This teen fashion designer is upcycling clothes for young homeless LGBT people

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A teenage fashion designer from Los Angeles is upcycling unwanted clothes and donating them to young homeless LGBT youth.

Dillon Eisman is a high school senior who invented “Sew Swag” who decided to put his love of fashion to use for the community.

This teen fashion designer is upcycling clothes for young homeless LGBT people
Designer Dillon Eisman owns “sew swag” (Photo NBC news)

Speaking to NBC Out, the 18-year-old explained that he was “heartbroken” when he realised the extent of the homelessness issue that young LGBT people faced.

“Seeing people who are my age who are not accepted and basically being kicked out of their families because they’re gay was just so heartbreaking,” he said.

Eisman learnt how to sew with the help of his mother and began practicing on old clothes that family members no longer wanted.

He hopes that one day he can be so skilled that his can create his own brand on a much larger scale with other people working with him.

“It’s something that all underprivileged kids need — new clothes that make them feel good when they put them on,” Eisman said.

This teen fashion designer is upcycling clothes for young homeless LGBT people
(Photo NBC news)

He added that he knew how important clothing was, especially as a queer person.

“I know as a gay person, dressing to your identity is so important,” he said.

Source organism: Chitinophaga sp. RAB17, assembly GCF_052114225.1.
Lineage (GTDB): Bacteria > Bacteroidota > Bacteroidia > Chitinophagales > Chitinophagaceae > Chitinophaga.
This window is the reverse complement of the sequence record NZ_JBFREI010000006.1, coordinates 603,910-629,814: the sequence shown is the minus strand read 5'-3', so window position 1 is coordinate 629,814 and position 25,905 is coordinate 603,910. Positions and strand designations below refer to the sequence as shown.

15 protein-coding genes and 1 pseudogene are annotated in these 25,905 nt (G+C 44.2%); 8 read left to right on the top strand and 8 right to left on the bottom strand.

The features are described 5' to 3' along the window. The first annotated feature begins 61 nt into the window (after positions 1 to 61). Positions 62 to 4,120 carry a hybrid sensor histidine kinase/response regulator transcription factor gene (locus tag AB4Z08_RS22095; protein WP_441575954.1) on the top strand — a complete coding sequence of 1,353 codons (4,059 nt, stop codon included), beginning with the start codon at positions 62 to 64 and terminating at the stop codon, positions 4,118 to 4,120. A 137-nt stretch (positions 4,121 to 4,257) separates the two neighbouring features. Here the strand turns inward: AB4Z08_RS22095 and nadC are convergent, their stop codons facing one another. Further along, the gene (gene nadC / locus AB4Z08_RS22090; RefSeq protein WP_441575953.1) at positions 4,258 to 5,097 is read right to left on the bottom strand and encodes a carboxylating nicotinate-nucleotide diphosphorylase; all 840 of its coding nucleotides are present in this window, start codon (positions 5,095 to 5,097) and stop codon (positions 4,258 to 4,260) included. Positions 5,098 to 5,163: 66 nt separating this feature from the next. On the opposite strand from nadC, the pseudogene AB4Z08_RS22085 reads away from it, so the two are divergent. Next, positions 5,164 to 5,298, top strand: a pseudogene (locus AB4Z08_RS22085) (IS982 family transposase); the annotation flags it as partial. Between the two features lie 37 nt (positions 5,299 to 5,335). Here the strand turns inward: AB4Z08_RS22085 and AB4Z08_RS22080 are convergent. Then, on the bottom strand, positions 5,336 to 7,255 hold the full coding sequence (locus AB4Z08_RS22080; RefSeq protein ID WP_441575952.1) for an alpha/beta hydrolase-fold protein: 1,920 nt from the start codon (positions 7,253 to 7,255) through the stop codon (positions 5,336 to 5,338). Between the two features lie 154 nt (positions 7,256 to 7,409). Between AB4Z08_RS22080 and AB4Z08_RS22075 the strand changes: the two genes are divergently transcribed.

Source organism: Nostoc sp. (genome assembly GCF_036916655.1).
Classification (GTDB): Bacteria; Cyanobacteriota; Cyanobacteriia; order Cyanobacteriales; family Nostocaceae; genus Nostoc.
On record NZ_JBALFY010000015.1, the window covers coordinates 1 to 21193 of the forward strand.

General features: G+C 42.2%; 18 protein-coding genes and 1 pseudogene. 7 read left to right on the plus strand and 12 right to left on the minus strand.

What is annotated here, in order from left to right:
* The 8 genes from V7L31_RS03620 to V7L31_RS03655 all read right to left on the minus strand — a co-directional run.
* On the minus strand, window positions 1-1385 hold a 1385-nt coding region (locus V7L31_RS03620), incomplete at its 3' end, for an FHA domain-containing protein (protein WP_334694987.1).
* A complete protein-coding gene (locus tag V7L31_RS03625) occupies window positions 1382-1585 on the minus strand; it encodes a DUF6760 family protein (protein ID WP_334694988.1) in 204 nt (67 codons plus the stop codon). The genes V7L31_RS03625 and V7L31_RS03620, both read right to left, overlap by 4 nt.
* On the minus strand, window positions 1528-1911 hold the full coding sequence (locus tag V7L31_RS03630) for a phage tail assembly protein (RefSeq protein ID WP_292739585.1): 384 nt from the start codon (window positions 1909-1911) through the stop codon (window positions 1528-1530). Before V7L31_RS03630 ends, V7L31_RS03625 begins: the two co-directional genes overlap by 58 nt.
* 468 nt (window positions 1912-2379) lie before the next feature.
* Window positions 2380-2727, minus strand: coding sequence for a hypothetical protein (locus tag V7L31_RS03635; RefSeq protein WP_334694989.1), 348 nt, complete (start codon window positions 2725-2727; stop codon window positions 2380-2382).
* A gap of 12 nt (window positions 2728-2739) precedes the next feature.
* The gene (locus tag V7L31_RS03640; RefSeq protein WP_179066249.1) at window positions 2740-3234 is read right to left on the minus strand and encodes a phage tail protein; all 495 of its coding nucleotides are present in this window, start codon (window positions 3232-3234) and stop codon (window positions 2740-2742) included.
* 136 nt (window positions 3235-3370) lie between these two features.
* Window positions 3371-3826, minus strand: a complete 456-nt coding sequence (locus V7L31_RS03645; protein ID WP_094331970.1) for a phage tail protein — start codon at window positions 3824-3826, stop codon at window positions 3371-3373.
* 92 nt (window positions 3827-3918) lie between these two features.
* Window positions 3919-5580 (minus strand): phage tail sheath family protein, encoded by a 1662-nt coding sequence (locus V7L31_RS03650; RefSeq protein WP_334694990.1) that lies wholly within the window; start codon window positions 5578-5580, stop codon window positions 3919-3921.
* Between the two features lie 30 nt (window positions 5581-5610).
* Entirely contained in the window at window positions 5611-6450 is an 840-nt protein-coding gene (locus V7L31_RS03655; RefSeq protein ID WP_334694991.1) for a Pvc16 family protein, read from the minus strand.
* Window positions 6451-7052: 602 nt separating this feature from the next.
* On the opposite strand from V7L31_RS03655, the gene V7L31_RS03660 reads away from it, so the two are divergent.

“What you wear plays such a big role in how you view yourself and how you want others to view you, so I just think it’s a really important thing that these kids really needed.”

A study conducted earlier this year by a US university found that homeless LGBT youth are at a higher risk of being sex traffic victims.

Covenant House International, the largest privately funded youth homeless shelter in the Americas, commissioned a study from Loyola University’s Modern Slavery Research Project (MSRP) on Labor and Sex Trafficking Among Homeless Youth.

The research shows that homeless LGBT youth are disproportionately affected by sex trafficking.

The MSRP interviewed 641 young adults aged 17-25 from ten cities across the US and Canada.

A faith-based homeless youth centre rejected a $3,000 donation from a Gay Men’s Chorus – at the same time as making an emergency plea for government funding.

The Portland Gay Men’s Chorus had raised more than $3,000 for charity through a performance at a Methodist church in Grants Pass, Oregon.

The group had attempted to donate the proceeds from the concert to local Grants Pass charity Hearts With A Mission, which provides shelter and support to runaway, and at-risk youth.

However, the charity declined the donation because the donor was an LGBT group, fearful of a negative reaction from its evangelical Christian support base.